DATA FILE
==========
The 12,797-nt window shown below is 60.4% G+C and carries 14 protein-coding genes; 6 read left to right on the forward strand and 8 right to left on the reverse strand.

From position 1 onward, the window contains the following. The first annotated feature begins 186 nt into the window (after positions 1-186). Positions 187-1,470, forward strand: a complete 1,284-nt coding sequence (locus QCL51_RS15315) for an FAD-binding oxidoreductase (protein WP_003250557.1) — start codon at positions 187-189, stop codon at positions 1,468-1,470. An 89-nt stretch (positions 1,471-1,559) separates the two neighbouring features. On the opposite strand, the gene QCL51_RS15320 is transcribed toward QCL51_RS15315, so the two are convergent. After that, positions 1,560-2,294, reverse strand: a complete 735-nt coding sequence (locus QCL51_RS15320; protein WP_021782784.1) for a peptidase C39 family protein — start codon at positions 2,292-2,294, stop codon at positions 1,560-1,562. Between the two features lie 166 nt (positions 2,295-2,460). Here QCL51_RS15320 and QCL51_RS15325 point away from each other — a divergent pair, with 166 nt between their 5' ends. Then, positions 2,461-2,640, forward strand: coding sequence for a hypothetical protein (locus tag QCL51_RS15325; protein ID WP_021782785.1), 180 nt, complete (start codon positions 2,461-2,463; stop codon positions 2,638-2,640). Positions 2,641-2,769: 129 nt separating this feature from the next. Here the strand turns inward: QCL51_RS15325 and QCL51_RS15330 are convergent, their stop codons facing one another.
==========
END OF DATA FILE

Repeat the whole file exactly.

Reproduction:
The 12,797-nt window shown below is 60.4% G+C and carries 14 protein-coding genes; 6 read left to right on the forward strand and 8 right to left on the reverse strand.

From position 1 onward, the window contains the following. The first annotated feature begins 186 nt into the window (after positions 1-186). Positions 187-1,470, forward strand: a complete 1,284-nt coding sequence (locus QCL51_RS15315) for an FAD-binding oxidoreductase (protein WP_003250557.1) — start codon at positions 187-189, stop codon at positions 1,468-1,470. An 89-nt stretch (positions 1,471-1,559) separates the two neighbouring features. On the opposite strand, the gene QCL51_RS15320 is transcribed toward QCL51_RS15315, so the two are convergent. After that, positions 1,560-2,294, reverse strand: a complete 735-nt coding sequence (locus QCL51_RS15320; protein WP_021782784.1) for a peptidase C39 family protein — start codon at positions 2,292-2,294, stop codon at positions 1,560-1,562. Between the two features lie 166 nt (positions 2,295-2,460). Here QCL51_RS15320 and QCL51_RS15325 point away from each other — a divergent pair, with 166 nt between their 5' ends. Then, positions 2,461-2,640, forward strand: coding sequence for a hypothetical protein (locus tag QCL51_RS15325; protein ID WP_021782785.1), 180 nt, complete (start codon positions 2,461-2,463; stop codon positions 2,638-2,640). Positions 2,641-2,769: 129 nt separating this feature from the next. Here the strand turns inward: QCL51_RS15325 and QCL51_RS15330 are convergent, their stop codons facing one another.